David O’Brien, Chief Commercial Officer of Ryanair, said: “We are pleased to add London Southend Airport to our UK base network. Ryanair guests travelling to and from London and the Essex area can now enjoy low fares on a choice of 13 routes through London Southend’s exceptionally passenger friendly terminal. Southend’s train station will deliver direct services from the terminal to London Liverpool St and also the new Crossrail service (opening in 2019), making the airport even more accessible from all parts of London.”
Warwick Brady, CEO of Stobart Group, said: “We are delighted to welcome Ryanair, Europe’s favourite airline, and its customers to London Southend Airport. Passengers are increasingly turning to London Southend Airport amid the capacity crisis found elsewhere in the capital, where holidaymakers and business travellers face frustration from overcrowded airports, impacting on customer service. In contrast, London Southend Airport offers an excellent, efficient passenger experience, and we are delighted that this is becoming increasingly recognised, demonstrated by the tremendous momentum within our Aviation division. We have a clear and focused strategy to grow our airport in order to welcome five million passengers a year by 2022. This long-
About London Southend Airport
London Southend Airport is an established airport serving business and leisure passengers flying across Europe. The airport has a dedicated railway station, with up to eight train services an hour offering direct links to London Liverpool Street (51 minutes). Once here, passengers can typically go from plane to train in 15 minutes, with the airport just 100 paces from the train station. We offer an average 5-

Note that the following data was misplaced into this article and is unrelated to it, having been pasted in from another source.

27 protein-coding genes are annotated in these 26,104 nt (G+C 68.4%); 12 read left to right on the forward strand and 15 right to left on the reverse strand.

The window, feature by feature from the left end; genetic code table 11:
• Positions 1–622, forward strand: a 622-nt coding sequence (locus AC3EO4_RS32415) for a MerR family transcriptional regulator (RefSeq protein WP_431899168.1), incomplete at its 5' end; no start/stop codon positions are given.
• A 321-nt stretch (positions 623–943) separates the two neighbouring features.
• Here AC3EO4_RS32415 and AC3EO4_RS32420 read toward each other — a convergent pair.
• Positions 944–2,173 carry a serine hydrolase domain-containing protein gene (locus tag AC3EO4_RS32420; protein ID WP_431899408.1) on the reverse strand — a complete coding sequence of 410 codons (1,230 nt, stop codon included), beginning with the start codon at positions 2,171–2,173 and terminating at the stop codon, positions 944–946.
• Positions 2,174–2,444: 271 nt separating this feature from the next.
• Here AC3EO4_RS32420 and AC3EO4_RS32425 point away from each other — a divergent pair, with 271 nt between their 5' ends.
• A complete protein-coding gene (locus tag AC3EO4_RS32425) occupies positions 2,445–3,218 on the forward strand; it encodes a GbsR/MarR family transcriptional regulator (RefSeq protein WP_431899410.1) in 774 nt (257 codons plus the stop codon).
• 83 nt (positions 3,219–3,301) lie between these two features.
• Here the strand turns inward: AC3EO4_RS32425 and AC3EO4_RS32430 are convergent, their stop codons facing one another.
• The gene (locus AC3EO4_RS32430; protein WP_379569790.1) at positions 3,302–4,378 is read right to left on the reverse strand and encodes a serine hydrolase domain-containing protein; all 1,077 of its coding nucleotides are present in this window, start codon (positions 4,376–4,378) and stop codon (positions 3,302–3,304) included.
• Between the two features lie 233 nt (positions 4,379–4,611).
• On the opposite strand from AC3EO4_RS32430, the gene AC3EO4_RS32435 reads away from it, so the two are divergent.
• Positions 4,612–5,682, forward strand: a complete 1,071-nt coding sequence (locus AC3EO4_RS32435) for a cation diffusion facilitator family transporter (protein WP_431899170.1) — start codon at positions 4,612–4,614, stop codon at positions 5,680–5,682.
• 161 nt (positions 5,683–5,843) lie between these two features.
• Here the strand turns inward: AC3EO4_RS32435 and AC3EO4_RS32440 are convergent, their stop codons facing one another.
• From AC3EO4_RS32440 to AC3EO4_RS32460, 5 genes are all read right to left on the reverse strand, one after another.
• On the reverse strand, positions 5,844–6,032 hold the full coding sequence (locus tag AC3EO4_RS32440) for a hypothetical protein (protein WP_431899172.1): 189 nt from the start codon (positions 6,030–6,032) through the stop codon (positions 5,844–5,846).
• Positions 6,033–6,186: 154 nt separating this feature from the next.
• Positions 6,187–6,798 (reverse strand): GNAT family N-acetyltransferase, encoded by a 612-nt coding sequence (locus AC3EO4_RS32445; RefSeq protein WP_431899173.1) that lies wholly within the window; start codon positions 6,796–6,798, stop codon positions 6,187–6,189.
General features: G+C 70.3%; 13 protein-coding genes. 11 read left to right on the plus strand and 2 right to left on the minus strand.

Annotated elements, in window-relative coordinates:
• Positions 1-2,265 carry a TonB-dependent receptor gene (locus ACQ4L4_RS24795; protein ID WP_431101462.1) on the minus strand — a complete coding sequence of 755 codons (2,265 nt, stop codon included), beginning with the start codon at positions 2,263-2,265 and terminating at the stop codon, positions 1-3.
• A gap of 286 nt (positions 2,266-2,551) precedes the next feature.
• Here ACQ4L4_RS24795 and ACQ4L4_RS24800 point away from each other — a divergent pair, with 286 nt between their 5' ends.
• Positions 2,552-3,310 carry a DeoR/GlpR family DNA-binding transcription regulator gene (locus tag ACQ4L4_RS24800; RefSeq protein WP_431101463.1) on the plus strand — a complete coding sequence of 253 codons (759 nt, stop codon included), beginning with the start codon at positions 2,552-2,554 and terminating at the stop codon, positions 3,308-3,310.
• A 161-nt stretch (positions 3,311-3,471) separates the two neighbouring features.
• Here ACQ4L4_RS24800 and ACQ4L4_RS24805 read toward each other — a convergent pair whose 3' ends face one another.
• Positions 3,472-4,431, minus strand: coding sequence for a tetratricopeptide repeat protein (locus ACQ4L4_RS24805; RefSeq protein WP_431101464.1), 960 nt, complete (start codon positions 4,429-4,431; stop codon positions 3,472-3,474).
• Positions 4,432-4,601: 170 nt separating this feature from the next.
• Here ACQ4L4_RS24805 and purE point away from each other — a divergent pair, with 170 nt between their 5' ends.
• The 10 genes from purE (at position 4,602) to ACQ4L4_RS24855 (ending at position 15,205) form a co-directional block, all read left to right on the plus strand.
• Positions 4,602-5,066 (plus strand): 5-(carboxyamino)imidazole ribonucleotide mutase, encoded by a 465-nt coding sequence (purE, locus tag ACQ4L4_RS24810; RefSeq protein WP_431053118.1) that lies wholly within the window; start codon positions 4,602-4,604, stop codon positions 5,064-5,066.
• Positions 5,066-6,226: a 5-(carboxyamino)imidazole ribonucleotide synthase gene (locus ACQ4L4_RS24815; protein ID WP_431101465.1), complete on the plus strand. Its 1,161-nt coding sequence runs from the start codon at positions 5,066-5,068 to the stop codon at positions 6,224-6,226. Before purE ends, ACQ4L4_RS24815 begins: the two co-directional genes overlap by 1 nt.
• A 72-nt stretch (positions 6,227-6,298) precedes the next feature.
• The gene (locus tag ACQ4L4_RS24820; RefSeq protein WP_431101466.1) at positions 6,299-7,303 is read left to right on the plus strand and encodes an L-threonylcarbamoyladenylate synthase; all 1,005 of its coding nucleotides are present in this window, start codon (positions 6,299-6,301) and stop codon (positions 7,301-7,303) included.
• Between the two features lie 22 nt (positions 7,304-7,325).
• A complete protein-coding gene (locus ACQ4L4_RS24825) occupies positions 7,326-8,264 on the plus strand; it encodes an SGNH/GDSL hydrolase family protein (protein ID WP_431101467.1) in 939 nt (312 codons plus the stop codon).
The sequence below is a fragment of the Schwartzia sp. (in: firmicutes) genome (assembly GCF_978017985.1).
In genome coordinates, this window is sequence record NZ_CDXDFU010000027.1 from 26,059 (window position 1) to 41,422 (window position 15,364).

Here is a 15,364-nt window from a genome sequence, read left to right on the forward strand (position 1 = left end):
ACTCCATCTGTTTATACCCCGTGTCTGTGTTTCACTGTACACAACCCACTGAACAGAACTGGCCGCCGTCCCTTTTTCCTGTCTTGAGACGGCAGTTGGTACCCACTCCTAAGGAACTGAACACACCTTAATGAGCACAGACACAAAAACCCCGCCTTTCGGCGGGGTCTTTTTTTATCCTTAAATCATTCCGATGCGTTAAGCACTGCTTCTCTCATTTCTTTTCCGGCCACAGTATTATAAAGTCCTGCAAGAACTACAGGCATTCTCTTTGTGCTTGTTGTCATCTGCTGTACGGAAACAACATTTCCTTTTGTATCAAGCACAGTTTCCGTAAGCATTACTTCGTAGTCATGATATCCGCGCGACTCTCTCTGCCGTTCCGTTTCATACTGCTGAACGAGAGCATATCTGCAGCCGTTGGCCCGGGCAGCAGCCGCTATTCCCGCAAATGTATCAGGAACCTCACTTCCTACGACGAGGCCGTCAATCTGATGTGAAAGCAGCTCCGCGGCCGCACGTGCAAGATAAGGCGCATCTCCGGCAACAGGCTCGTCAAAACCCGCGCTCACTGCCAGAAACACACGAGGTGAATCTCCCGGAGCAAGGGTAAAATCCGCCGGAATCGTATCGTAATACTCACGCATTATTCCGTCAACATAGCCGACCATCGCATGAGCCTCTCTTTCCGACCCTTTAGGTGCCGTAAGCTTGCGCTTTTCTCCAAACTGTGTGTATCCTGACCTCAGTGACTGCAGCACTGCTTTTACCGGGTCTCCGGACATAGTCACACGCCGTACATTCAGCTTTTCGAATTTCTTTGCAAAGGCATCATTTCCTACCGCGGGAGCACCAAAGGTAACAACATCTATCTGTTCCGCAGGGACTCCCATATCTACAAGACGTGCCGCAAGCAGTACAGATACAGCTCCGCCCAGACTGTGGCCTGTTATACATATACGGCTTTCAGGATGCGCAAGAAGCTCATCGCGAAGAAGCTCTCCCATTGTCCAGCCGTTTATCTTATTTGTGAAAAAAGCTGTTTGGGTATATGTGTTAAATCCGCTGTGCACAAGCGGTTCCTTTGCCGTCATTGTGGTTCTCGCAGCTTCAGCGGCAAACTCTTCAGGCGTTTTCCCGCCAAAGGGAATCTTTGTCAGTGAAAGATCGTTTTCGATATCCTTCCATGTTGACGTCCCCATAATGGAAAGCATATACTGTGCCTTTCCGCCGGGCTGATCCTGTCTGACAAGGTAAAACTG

About the Ryanair route destinations
13 new routes: Alicante (5 weekly), Barcelona Reus (2 weekly), Bilbao (4 weekly), Brest (2 weekly), Corfu (2 weekly), Cluj (3 weekly), Dublin (12 weekly), Faro (5 weekly), Kosice (3 weekly), Malaga (5 weekly), Milan Bergamo (4 weekly), Palma (4 weekly) & Venice (4 weekly).
About Stobart Group
Stobart Group is one of the UK’s leading infrastructure and support service businesses operating in the renewable energy, aviation and rail and civil engineering sectors, and has investments in a national property and logistics portfolio.
First UK airport trial of a drone surveillance system takes place at London Southend (11/5/18)
A successful trial of a ground-
IPS IS combining its skills with the METIS Aerospace SKYPERION technology to develop a suitable solution for integration into airports. This system not only spots drones much sooner than previously possible and allows them to be tracked, but it also identifies exactly where the operator is located (offering the possibility of them being apprehended), something which has previously been almost impossible.
Rogue drone operations are becoming an increasing issue for UK airports with upwards of 3 to 4 sightings of ‘rogue’ drones per week in the London airspace area alone. Drones are readily available from High Street shops and can be flown within a few minutes of purchasing, and although they have many lawful uses they can also be easily adapted to carry a range of payloads, from cameras to explosives.
Due to the size and colour of most drones they are very difficult to spot, however if one is sighted near the critical part of an airport operation (such as the final approach to the runway) then the only option is to completely stop operations. This most notably happened at Gatwick in July 2017, which led to delays for thousands of passengers and considerable costs to the airport.
The purpose of the week-